I lost the contact lens for my right eye this afternoon at church because I was crying.
At the end of the service the pastor asked for a period of silence for prayer. My prayer started out with me pouring my latest worry to God, asking Him for help and blessings. “Please God, help me with xx and yy,” I prayed.
Then for some reason, my prayer flipped around. I started giving thanks to Him. I thought of my parents who drove down to Asheville to visit me. I thought of the kindness and generosity of the Olaskys. I thought of the productive and meaningful friendship with Chelsea. I thought of all the wonderful lessons and daily activities I’ve been enjoying here at Asheville. And these powerful emotions of joy and gratitude poured forth together with tears.
That’s how I lost my contact lens, but even for that I gave thanks because I realized how lucky I am to have both eyes that work. 20 minutes without my right contact lens, and my left eye was already starting to ache and water from the double-work strain. And when I got home, I gave thanks to God for letting me drive home safely, although I was half-blind, and as I was greeted by the Olaksys’ warm smiles, I gave thanks to God once again for them.
I had one of my happiest moment this week on July 4th. It was in the evening after a delightful meal.
My parents, Chelsea and I walked out to Park Square Park to view the fireworks. Already the square was crowded with Asheville residents, some dressed in patriotic getups and paint, most dressed in casual khakis and sandals.
I really wasn’t expecting much. It’s been a long time since I’ve seen fireworks, and I wasn’t exactly looking forward to it. I guess I was just never brought up in a culture where communities gathered together to watch fireworks in commemoration of a national holiday.
But once the fireworks performance uncorked and a spray of brilliant lights shattered across the sky, my breath was taken away.
The sky! So beautiful! The glare! The sparkle! The glitter! The showers of diamonds and rubies and emeralds and opals and sapphires! Dancing, shimmering, swaying, exploding, mushrooming, ricocheting, shooting, boom, bang, bam, WOW!
There I was, sitting next to my parents and Chelsea, gazing up speechless into the universe that God created, feeling so small yet so grand under the orchestra of chemistry above us. My dad shocked me by pulling out his iPhone and videotaping the whole thing—when did he get so tech-savvy? Next thing I know, he’ll be texting!
I couldn’t see my face, but I knew I was grinning from ear to ear. I couldn’t see the expressions of other people in the massive crowd, but I knew they all had similar happy expressions on their faces, judging by the way they whooped and clapped in glee. I was absolutely convinced that at that single moment, nobody in that audience of hundreds was unhappy. For that few minutes on Independence Day, everybody was united in a common appreciation for the spectacular fireworks performance and what it represents.
That would be the last night I share with my parents this summer. And it was one of my happiest night ever. My dad sang a tragic Korean folksong on the drive back to their hotel, but even while listening to the mournful wail of traditional Korean music, my heart was singing with joy.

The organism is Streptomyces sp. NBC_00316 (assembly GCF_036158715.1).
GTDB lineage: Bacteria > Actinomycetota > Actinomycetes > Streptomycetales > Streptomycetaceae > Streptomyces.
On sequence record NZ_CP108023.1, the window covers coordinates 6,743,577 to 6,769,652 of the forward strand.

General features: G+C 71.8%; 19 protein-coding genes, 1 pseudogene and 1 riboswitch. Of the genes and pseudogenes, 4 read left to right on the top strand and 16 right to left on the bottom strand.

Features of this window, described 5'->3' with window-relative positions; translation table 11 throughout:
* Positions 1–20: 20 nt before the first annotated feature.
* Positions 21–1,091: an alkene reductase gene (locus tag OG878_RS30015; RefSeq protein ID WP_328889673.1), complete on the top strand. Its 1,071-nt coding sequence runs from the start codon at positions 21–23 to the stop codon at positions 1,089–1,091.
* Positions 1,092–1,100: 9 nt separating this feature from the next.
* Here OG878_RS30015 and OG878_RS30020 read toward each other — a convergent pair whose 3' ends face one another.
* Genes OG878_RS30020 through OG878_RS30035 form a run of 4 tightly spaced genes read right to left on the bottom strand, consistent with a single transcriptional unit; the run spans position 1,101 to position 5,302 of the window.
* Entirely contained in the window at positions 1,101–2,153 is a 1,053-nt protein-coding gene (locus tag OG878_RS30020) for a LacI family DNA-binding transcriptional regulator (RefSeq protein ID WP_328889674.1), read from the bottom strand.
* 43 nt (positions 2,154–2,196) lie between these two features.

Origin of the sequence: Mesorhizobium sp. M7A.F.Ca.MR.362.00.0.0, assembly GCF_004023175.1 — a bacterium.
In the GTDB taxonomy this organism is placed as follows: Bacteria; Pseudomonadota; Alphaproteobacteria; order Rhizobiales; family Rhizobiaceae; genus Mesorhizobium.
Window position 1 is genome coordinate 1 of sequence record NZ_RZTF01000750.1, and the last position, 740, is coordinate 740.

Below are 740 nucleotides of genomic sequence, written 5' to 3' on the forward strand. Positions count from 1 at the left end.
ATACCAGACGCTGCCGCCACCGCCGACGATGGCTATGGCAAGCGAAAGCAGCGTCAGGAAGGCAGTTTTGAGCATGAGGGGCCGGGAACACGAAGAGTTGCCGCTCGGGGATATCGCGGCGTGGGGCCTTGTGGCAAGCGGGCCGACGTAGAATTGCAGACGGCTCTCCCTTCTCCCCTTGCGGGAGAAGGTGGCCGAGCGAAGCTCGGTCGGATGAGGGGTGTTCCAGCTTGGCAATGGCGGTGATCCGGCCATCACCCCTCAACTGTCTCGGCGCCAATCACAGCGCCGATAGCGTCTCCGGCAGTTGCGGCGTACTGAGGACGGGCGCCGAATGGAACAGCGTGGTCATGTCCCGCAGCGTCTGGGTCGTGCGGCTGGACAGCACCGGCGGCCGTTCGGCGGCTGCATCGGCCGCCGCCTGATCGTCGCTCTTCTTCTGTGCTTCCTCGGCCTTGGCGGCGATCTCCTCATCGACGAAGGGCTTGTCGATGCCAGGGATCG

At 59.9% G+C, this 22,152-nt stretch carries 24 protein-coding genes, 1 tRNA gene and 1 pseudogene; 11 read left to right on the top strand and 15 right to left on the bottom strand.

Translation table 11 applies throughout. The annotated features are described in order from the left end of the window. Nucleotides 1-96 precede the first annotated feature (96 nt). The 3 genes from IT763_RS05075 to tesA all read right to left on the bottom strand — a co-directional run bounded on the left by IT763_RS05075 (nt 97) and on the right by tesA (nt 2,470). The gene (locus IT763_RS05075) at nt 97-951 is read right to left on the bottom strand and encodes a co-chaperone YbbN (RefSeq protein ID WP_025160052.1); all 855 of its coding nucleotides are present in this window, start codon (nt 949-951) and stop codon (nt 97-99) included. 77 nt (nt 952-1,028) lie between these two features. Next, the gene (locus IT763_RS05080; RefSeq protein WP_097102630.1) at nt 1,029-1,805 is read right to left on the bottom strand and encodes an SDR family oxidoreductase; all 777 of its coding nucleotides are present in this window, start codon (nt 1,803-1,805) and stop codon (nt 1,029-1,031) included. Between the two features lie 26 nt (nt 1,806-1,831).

It really doesn’t take much for a person to feel happiness, does it? All it took for me that night was the company of people I love, a 15-minute display of fireworks, and a delicious dinner.
I haven’t been too impressed with the dining scene here in Asheville. Perhaps I’m just visiting the wrong places. But this particular restaurant that we visited on July 4th was freaking amazing. We were originally planning to go to Tupelo Honey Cafe, but because of the 45-minute wait, we walked across the street to Jerusalem Garden Cafe instead.
Even that required a 15-minute wait, but that was better than a 45-minute one. It was silly to visit restaurants in downtown Asheville on Independence Day.
I’m glad we waited though, because the food here is truly awesome. The decorations are kind of kooky—ornate drapes over the ceiling and Arabic cushions and tablemats.
Jerusalem Garden Cafe offers Mediterranean and Moroccan food at a fairly decent price, and according to the Olaskys, they usually present belly dancing performances every night. But we missed that because it was July 4th and the place was packed.
I think my parents have been protein-deficient during their mission trip because every meal we’ve had together recently have been meat-based. This time, my dad wanted steak and my mom wanted lamb. My dad ordered the steak (medium-cooked) with some kind of mushroom-pesto-sundried tomato cream sauce.
It came with roasted asparagus (yum!), rice pilaf and toasted pita.
My God, this was lovely. The meat was so tender, and the sauce is so flavorful! Creamy, yet not in a milky, cloying way.
I got the vegetable platter:
I can’t resist platters: You get eight things in one long plate! This one came with hummus, baba ghanoush, falafel, stuffed grape leaves, olives, tabouleh, tahini salad, and hot pita.
Love the pita. It was nice and doughy. I blame Tracy for getting me hooked on this round flatbread.
The baba ghanoush and falafel were the best stuff on this platter.
But I think the star dish of that meal was my mom’s. She got the pistachio-crusted lamb chop with pomegranate drizzle.
Look at that! Like a savory, meaty lollipop!!
My mom gave us a pop each.
We look happy, yes we do.
After dinner we strolled around downtown a bit, but it was difficult considering all the crowd gathered to watch the fireworks. At about 9:30 p.m., people young and old, male and female, punk and Republican, tattoed and pierced, all sat side-by-side to watch atoms explode in the sky.
The best July 4th ever.